New Zealand's approach to beating Covid-19 has relied a lot on trust, encouragement and unity, with everyone encouraged to be team players to get the best result.
It has mostly been successful, and we have gone 86 days without any locally sourced cases of the coronavirus in the community.
Unlike many people overseas, we are not caught in a snare of constant worry about whether it is safe to eat out, to use public transport or for the kids to be back at school.
But, since restrictions were introduced earlier this year, there has been at least some friction between those prepared to cooperate because they know it is for the common good, and those who prefer to act in their own interests.
With the coronavirus pushed outside, the border has become a line in the sand.
A simplistic "them and us" theme has taken hold during debate about whether returnees should pay for quarantine costs - the Government is considering it - and over some people escaping their mandatory hotel stays.
A new quarantine-breach at the weekend, involving a family from Australia wanting to attend a funeral, will have stirred sympathy for the grieving people involved because of the sad circumstances.
More generally, though, it suggests once again we are still riding our luck with Covid-19 despite the recent border security overhaul.
Just one escapee from quarantine could spark an outbreak in the community. And it is hard to be ignorant of that possibility, given the news coverage of new coronavirus cases in Australia.
Editorial: Does pressure of politics explain scandalous behaviour?
As we read about the struggle to control the outbreaks in Victoria and New South Wales, and follow rising case numbers in countries such as India, Brazil, South Africa, Mexico and the United States, it is hard not to fear a renewed spike here.
Is the border deterrent factor enough?
Those Kiwis who live here permanently may consider we have a greater stake in our welfare and future than the ones flapping home from offshore.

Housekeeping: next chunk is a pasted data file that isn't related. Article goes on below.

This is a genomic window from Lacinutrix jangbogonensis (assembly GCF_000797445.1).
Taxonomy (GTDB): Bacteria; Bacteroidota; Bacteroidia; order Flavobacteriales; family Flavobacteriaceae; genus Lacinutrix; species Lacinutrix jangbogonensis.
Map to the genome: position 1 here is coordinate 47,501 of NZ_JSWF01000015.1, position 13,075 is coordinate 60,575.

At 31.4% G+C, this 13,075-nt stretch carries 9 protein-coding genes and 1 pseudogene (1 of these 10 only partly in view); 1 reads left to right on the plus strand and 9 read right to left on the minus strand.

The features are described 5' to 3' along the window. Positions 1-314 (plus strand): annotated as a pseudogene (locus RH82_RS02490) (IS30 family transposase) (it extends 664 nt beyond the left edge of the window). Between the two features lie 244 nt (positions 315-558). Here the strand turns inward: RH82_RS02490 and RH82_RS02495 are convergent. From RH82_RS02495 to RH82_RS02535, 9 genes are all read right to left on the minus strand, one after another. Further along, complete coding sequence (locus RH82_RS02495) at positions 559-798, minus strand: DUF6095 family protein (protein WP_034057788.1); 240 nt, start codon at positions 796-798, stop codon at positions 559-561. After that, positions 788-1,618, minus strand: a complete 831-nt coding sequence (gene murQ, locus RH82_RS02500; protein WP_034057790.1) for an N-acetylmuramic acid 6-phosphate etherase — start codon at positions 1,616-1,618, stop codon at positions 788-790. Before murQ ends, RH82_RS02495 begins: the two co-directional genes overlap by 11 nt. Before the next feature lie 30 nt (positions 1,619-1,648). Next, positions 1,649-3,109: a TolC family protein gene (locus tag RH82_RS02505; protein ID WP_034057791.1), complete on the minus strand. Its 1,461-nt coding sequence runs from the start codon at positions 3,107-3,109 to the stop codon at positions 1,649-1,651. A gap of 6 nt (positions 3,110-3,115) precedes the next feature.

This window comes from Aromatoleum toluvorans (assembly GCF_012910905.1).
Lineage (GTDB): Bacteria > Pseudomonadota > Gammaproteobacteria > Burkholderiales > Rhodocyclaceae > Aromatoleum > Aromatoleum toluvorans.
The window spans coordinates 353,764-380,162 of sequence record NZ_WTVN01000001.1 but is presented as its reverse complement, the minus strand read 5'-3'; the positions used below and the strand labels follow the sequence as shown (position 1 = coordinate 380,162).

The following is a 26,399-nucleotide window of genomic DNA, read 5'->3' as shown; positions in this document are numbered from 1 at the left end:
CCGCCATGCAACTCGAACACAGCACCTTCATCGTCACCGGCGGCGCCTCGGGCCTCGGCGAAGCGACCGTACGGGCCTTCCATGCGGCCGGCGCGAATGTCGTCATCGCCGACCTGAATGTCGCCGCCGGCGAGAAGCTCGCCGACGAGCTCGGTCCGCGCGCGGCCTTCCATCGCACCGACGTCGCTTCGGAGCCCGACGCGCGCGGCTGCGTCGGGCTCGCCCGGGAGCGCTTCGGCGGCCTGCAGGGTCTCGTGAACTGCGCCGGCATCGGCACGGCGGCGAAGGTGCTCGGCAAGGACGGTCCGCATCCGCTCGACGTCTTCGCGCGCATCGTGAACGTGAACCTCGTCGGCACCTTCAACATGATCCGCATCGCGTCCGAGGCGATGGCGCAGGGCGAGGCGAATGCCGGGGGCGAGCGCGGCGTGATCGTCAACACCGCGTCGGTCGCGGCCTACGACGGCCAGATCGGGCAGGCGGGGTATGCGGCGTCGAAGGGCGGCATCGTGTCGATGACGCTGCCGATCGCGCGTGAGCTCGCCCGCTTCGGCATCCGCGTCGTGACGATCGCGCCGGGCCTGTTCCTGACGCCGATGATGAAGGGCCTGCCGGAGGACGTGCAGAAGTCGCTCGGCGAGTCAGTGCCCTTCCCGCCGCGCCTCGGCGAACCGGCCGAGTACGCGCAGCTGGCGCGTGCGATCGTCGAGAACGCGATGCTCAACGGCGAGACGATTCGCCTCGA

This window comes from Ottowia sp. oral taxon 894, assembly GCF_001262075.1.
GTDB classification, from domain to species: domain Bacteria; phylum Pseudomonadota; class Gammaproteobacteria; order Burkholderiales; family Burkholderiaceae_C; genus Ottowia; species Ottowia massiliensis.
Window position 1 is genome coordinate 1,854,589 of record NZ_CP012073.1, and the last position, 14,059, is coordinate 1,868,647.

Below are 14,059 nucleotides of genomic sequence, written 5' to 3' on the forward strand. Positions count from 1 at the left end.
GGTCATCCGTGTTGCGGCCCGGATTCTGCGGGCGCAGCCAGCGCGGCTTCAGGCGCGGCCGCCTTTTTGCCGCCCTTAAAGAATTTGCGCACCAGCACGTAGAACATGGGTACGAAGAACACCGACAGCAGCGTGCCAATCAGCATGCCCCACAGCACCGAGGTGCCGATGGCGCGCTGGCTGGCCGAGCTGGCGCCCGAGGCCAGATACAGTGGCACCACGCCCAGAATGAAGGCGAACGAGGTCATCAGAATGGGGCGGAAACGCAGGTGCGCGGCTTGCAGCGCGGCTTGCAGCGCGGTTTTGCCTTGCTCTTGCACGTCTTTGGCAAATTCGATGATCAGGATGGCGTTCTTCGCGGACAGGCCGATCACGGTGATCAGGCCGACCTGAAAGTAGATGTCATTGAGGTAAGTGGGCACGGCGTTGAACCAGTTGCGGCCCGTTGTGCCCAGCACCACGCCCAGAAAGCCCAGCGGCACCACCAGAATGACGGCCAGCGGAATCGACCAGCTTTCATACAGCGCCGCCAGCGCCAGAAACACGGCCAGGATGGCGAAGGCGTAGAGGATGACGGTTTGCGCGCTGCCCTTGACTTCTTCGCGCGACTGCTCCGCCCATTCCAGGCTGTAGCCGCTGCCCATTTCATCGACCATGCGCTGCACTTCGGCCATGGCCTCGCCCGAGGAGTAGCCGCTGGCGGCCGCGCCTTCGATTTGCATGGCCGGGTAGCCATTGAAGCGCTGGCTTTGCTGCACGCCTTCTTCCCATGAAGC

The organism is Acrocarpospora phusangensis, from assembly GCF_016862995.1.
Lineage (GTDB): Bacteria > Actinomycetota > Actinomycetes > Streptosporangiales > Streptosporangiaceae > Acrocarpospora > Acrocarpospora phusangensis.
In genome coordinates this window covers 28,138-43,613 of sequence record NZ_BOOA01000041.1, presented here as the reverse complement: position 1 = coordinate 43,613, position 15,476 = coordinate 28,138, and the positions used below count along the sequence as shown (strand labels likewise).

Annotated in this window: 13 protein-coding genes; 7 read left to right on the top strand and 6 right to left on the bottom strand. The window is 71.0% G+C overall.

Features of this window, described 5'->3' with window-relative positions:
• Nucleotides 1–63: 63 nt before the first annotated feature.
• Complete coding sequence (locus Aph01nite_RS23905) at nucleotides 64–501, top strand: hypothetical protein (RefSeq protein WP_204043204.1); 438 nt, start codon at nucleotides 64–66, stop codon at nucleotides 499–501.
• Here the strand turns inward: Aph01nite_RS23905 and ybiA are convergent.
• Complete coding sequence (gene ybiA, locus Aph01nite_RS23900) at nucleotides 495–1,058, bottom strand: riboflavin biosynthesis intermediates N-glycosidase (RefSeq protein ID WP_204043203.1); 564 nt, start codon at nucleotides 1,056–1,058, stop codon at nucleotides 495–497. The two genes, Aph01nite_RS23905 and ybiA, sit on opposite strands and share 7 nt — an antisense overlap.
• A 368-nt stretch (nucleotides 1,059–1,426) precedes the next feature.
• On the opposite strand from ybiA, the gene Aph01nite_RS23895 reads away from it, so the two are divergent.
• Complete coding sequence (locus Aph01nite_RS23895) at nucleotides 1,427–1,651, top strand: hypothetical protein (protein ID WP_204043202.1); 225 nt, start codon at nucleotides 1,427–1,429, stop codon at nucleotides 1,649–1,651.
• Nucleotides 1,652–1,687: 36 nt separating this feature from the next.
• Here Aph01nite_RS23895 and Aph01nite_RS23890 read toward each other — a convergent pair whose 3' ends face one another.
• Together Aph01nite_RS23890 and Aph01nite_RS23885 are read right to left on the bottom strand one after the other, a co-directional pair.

But there should not be a divide between those already here and those returning. The more important distinction is between those who act responsibly to keep us all safe and those who are prepared to take risks during a pandemic regardless of the consequences.
More than 30,000 people have returned without problem. Only a handful have become headlines for breakouts for shopping trips. Likewise, while millions of people in New Zealand obeyed lockdown rules, thousands here were fined in April for breaching restrictions.
In New South Wales the penalties for breaking quarantine rules are harsh: A maximum A$11,000 fine, six months in prison, or both with a further A$5500 fine for each day the offence continues. People also have to pay for their quarantine costs in the state.
Here, people found to be breaching the rules can be fined up to NZ$4000 or jailed for six months. Kiwis could be held for up to 28 days if they refuse a coronavirus test.
What other measures could be considered? Potentially other penalties could include offenders having to re-start from zero and pay for an extra 14-day stay, a penalty for time spent on the run, and paying costs incurred in finding them.
Our quarantine border system is best focused on deterring people from breaking the rules, rather than penalising those who want to cooperate.